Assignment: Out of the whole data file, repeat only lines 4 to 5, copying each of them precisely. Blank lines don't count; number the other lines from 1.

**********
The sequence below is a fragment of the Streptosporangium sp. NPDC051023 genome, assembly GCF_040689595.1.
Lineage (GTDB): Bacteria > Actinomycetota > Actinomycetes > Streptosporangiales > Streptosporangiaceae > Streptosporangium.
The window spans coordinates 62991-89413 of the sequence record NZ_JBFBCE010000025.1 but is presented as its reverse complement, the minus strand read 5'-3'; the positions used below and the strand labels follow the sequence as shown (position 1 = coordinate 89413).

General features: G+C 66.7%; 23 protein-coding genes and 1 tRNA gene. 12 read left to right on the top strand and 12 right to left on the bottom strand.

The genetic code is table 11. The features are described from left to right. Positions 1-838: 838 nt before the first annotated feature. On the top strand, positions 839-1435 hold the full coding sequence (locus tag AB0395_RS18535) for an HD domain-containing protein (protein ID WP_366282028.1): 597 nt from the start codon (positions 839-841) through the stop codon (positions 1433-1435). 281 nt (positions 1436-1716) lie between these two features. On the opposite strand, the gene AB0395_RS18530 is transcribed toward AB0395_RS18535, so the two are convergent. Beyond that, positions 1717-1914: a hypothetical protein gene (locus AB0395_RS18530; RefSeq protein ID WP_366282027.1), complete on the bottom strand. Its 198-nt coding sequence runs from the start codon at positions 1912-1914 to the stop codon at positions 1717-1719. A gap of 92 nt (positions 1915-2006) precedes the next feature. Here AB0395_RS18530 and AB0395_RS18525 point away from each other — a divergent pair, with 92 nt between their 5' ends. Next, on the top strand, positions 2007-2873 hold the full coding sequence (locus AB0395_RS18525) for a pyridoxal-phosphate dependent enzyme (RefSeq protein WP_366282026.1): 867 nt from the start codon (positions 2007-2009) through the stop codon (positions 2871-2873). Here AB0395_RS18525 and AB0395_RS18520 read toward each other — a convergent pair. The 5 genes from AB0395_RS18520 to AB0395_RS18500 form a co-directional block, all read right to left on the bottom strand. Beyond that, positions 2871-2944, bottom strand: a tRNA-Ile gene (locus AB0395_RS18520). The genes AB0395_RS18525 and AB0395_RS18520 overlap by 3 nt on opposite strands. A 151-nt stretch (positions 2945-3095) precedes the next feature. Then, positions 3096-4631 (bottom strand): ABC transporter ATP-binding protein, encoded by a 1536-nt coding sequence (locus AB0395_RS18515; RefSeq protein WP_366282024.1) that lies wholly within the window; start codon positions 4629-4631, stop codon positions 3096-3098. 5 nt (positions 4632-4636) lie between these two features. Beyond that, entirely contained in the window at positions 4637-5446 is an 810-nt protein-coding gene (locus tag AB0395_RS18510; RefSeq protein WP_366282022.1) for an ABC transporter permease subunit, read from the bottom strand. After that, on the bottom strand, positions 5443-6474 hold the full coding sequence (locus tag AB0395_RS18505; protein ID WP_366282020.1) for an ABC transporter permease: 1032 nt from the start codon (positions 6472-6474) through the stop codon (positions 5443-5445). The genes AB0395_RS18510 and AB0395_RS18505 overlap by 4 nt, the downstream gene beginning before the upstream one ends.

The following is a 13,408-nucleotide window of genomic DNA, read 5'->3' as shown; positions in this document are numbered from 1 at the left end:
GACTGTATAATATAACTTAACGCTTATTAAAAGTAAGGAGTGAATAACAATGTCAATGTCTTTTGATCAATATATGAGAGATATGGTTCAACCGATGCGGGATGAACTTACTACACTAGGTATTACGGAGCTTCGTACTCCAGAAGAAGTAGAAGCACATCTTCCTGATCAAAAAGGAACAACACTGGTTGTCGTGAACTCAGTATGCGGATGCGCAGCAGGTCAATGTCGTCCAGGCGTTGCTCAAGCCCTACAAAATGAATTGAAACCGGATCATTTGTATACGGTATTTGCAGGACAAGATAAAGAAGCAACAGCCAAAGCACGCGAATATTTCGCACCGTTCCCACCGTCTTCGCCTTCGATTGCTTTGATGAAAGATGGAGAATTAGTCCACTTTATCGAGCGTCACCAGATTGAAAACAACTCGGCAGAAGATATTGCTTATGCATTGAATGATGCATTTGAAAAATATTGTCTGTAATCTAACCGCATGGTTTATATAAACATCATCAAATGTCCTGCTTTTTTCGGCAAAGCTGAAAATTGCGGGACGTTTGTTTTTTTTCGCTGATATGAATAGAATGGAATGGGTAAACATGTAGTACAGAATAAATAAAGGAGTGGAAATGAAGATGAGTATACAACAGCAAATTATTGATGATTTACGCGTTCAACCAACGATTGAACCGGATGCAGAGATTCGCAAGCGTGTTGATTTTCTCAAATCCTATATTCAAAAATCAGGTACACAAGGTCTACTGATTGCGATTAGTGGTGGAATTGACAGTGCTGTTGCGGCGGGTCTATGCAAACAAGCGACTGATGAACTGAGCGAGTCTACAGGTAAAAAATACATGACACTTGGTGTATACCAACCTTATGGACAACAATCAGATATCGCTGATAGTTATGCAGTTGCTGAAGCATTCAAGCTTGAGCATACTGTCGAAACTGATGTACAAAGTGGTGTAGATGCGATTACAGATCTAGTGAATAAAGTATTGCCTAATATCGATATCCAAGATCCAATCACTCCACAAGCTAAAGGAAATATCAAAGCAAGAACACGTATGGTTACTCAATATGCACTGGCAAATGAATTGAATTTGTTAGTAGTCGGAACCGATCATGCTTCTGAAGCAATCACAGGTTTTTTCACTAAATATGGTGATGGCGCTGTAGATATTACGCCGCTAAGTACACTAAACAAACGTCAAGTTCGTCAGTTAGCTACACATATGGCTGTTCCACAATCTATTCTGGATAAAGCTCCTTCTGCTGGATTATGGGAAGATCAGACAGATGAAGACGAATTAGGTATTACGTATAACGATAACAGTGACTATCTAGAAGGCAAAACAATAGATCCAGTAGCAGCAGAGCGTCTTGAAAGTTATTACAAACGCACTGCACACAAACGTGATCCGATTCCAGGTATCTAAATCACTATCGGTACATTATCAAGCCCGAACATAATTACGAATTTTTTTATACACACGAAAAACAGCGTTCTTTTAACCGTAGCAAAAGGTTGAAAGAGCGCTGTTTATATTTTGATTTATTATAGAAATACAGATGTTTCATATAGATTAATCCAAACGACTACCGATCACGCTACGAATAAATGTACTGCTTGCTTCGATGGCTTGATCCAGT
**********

General features: G+C 66.7%; 23 protein-coding genes and 1 tRNA gene. 12 read left to right on the top strand and 12 right to left on the bottom strand.

The genetic code is table 11. The features are described from left to right. Positions 1-838: 838 nt before the first annotated feature. On the top strand, positions 839-1435 hold the full coding sequence (locus tag AB0395_RS18535) for an HD domain-containing protein (protein ID WP_366282028.1): 597 nt from the start codon (positions 839-841) through the stop codon (positions 1433-1435). 281 nt (positions 1436-1716) lie between these two features. On the opposite strand, the gene AB0395_RS18530 is transcribed toward AB0395_RS18535, so the two are convergent. Beyond that, positions 1717-1914: a hypothetical protein gene (locus AB0395_RS18530; RefSeq protein ID WP_366282027.1), complete on the bottom strand. Its 198-nt coding sequence runs from the start codon at positions 1912-1914 to the stop codon at positions 1717-1719. A gap of 92 nt (positions 1915-2006) precedes the next feature. Here AB0395_RS18530 and AB0395_RS18525 point away from each other — a divergent pair, with 92 nt between their 5' ends. Next, on the top strand, positions 2007-2873 hold the full coding sequence (locus AB0395_RS18525) for a pyridoxal-phosphate dependent enzyme (RefSeq protein WP_366282026.1): 867 nt from the start codon (positions 2007-2009) through the stop codon (positions 2871-2873). Here AB0395_RS18525 and AB0395_RS18520 read toward each other — a convergent pair. The 5 genes from AB0395_RS18520 to AB0395_RS18500 form a co-directional block, all read right to left on the bottom strand. Beyond that, positions 2871-2944, bottom strand: a tRNA-Ile gene (locus AB0395_RS18520). The genes AB0395_RS18525 and AB0395_RS18520 overlap by 3 nt on opposite strands. A 151-nt stretch (positions 2945-3095) precedes the next feature. Then, positions 3096-4631 (bottom strand): ABC transporter ATP-binding protein, encoded by a 1536-nt coding sequence (locus AB0395_RS18515; RefSeq protein WP_366282024.1) that lies wholly within the window; start codon positions 4629-4631, stop codon positions 3096-3098. 5 nt (positions 4632-4636) lie between these two features. Beyond that, entirely contained in the window at positions 4637-5446 is an 810-nt protein-coding gene (locus tag AB0395_RS18510; RefSeq protein WP_366282022.1) for an ABC transporter permease subunit, read from the bottom strand. After that, on the bottom strand, positions 5443-6474 hold the full coding sequence (locus tag AB0395_RS18505; protein ID WP_366282020.1) for an ABC transporter permease: 1032 nt from the start codon (positions 6472-6474) through the stop codon (positions 5443-5445). The genes AB0395_RS18510 and AB0395_RS18505 overlap by 4 nt, the downstream gene beginning before the upstream one ends.